“You best to free your mind before I free my nine / and stop fu**ng with me boy, or pop, feel my hot rocks / bang-bang, boom-boom, ping-ping, I’m the Black / white boy’s got a magazine and don’t know how to act / I’ll attack and make you vomit, down with Khalid Abdul Muhammad / do he got a brother? I’m it now!” — Ice Cube on Scar Face’s ‘Hand Of A Dead Body’.
This February 17th marks a full decade since the uncompromising Truth Terrorist has made his transition on to the realm of the ancestors. Although he continues to live on through the many lives he’s touched and videos of his lectures still circulating, and he also has been further immortalized in various Hip-Hop artists’ music – Dr. Muhammad’s physical absence has left a void which has yet to be filled. Not only within the ranks of the freedom struggle, but also amongst the conscious segment of the Hip-Hop generation as well.
“One man’s Freedom Fighter is another man’s terrorist!” Dr. Muhammad once assessed.
Not since Malcolm X has a presence enamored the Hip-Hop collective so deeply. Dr. Khalid Abdul Muhammad’s profound impact on the youth is most evident as his militant messages have been sampled by, and/or influenced, some of the most rebellious voices Hip-Hop has ever heard: Public Enemy, Ice Cube/N.W.A., KRS, X-Clan, The Coup, Tupac, Scarface and dead prez; just to name a few.
In 1985, at the on-set of the U.S. government-sponsored chemical warfare waged on inner-city youth in N.Y.C. – otherwise known as the torrent crack epidemic – which not so coincidently happened to be at the time of high levels of conscious messages in Hip-Hop – Dr. Khalid was appointed National Spokesman and Representative of the Nation Of Islam, the third man to hold that position behind Ministers Malcolm X and Louis Farrakhan.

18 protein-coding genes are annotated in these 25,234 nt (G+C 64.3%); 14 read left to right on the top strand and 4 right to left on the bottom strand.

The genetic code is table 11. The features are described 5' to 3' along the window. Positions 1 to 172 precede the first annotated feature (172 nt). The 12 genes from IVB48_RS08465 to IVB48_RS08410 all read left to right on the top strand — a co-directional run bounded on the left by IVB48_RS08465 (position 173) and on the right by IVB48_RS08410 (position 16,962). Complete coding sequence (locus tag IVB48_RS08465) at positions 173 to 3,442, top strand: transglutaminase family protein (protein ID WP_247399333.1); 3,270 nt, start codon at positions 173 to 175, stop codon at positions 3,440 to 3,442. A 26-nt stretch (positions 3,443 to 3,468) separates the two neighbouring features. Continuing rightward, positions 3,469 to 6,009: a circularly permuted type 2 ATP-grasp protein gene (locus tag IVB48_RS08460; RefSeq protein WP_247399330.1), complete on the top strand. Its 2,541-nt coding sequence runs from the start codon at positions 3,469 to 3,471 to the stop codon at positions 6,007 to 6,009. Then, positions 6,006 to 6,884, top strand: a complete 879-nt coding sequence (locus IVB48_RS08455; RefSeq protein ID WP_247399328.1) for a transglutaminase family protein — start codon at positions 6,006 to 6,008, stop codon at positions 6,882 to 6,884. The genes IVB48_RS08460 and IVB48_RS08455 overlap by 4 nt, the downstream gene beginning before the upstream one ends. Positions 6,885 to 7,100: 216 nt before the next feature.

Around this same time he was the Supreme Captain of the Fruit Of Islam, the N.O.I.’s security force, and Minister at Harlem’s historic Temple #7. This position afforded him the opportunity to reach many youths who walked through those doors as they attempted to resurrect themselves.
“Have you forgotten, that once we were brought here, we were robbed of our names, robbed of our language, we lost our religion, our culture, our God… and many of us by the way we act, even lost our minds!” – Dr. Khalid Muhammad on the intro to Public Enemy’s ‘Night Of The Living Base Heads’.
It was a well known fact that the Black Power General was helping to educate and organize the inner-city youth to combat against police terrorism and corruption which was running so rampant. He combined forces with Hip-Hop’s First-Family – the Universal Zulu Nation – which were also doing similar work. Video copies of his lectures were must-have items by the studious youth who were mesmerized by this bold, courageous and powerful Black man with the shiny bald head.
“We had a great relationship with Dr. Khalid Abdul Muhammad. He was a true Hip-Hop Youth Minister who was able to reach the youth, helping them to alleviate the problems they were facing in the communities. He motivated the youth to be activist in their hoods,” reflected Afrika Bambaataa – the Amen-Ra of Hip hop culture and founder of the Universal Zulu Nation.